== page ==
Vaccination at 6 weeks will, however, delay the timing of the first highly effective vaccine. Vaccinations given 2 weeks apart suppress rather than stimulate the immune system.Dr. Jean Dodd, DVM
We follow Dr. W. Jean Dodd’s vaccination protocol, which is now being adopted by ALL 27 North American veterinary
schools. Please read this through, it’s very important to the life of your dog. We have included many links to information from various sources on the impact of vaccination and the administration of various medications to assist your decision-making process on our Resources page.
I would like to make you aware that all 27 veterinary schools in North America are in the process of
changing their protocols for vaccinating dogs and cats. Some of this information will present an ethical &
economic challenge to vets, and there will be skeptics.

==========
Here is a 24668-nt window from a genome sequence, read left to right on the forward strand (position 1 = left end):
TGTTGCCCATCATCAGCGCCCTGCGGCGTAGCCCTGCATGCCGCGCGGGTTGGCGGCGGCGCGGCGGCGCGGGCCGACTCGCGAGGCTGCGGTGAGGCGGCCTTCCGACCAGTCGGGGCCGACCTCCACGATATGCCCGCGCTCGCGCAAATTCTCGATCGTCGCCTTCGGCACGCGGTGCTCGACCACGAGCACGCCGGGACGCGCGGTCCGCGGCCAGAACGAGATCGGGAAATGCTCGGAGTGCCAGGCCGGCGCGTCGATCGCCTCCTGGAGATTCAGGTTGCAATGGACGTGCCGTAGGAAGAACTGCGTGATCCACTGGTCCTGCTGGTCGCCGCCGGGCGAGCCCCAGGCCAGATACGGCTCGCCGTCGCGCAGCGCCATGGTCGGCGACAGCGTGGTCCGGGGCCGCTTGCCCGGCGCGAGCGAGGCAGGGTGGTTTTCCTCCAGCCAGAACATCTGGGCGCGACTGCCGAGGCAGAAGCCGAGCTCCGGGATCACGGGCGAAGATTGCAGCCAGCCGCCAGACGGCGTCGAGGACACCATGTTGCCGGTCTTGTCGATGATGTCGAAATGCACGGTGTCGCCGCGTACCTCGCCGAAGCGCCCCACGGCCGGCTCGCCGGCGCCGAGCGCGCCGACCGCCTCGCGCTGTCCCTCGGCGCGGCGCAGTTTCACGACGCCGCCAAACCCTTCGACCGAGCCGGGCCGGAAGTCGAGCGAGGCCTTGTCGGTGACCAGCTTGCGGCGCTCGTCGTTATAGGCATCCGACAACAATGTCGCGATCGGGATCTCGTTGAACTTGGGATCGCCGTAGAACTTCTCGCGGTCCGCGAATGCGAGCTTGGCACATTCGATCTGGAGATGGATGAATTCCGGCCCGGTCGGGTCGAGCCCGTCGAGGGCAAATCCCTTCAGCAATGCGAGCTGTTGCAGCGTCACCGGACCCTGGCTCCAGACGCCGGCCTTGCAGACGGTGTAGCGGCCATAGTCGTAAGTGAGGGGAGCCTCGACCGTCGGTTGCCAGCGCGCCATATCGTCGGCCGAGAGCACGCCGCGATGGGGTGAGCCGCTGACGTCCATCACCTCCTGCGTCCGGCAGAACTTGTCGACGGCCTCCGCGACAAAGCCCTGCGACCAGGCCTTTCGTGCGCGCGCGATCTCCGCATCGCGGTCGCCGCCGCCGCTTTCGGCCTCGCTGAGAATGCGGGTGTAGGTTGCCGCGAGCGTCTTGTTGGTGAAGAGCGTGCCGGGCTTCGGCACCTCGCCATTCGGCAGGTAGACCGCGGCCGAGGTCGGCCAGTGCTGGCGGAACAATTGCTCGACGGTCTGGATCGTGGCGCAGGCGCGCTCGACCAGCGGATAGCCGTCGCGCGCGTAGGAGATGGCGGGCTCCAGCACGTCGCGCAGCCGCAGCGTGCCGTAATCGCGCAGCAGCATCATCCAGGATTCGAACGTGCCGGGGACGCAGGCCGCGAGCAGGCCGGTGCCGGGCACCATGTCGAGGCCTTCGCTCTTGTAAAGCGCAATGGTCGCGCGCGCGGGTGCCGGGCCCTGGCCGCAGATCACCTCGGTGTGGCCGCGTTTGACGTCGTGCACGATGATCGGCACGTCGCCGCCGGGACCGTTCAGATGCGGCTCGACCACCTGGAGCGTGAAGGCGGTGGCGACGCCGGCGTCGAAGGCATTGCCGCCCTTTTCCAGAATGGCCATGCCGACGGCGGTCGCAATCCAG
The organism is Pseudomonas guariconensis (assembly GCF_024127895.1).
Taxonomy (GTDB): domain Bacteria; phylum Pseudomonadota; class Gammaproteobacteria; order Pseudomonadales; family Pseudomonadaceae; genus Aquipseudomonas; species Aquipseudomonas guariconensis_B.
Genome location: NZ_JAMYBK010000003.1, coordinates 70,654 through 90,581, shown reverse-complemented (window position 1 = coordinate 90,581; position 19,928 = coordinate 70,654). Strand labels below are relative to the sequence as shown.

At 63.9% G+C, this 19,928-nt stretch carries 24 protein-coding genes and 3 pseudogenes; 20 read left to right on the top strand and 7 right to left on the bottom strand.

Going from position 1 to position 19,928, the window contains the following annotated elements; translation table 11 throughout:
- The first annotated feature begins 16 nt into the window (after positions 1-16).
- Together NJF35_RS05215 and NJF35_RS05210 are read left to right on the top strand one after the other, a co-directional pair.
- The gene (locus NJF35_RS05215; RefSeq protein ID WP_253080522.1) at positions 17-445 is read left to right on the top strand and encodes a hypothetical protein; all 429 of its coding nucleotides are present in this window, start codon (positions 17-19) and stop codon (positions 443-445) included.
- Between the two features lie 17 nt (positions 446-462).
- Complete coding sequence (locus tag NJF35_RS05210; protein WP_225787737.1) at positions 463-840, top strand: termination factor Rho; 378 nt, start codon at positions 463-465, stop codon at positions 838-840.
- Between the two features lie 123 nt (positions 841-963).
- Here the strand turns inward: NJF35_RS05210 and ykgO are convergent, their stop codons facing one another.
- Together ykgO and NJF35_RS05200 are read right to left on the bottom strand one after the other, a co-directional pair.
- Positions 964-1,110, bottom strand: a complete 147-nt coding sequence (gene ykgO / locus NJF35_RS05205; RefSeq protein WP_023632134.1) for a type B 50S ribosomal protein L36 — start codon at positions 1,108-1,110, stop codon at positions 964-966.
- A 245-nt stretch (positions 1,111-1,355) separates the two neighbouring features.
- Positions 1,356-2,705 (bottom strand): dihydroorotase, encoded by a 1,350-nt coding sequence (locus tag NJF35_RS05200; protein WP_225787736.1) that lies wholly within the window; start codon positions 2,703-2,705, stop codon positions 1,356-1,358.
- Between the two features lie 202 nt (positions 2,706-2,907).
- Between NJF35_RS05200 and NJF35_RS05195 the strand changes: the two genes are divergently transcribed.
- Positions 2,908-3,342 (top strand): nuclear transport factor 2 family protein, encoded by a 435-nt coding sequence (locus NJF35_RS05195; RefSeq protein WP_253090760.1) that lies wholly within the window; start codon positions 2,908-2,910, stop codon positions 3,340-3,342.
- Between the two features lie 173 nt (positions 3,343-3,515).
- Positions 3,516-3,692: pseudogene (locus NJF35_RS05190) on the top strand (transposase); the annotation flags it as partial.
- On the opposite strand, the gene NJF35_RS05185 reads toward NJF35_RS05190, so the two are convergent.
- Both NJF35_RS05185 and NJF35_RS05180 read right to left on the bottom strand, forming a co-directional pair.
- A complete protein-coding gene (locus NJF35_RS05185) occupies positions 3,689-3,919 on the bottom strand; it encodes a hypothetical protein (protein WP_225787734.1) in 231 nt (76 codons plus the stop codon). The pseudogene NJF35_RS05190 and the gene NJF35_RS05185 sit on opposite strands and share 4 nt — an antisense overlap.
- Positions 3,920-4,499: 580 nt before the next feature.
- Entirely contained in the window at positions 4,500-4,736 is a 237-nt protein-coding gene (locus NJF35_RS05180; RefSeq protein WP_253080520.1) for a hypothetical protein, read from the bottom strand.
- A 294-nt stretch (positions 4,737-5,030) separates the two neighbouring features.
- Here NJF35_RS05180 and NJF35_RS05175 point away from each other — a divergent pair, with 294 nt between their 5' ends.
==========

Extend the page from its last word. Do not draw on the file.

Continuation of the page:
Some organizations have come up with a political compromise suggesting vaccinations every 3 years to
appease those who fear loss of income vs. those concerned about potential side effects. Politics,
traditions, or the doctor’s economic well-being should not be a factor in medical decision.
NEW PRINCIPLES OF IMMUNOLOGY
“Dogs and cats immune systems mature fully at 6 months. If a modified live virus vaccine is given after 6
months of age, it produces an immunity that is good for the life of the pet (ie: canine distemper, parvo,
feline distemper). If another MLV vaccine is given a year later, the antibodies from the first vaccine
neutralize the antigens of the second vaccine and there is little or no effect. The titer is not “boosted”
nor are more memory cells induced.” Not only are annual boosters for parvo and distemper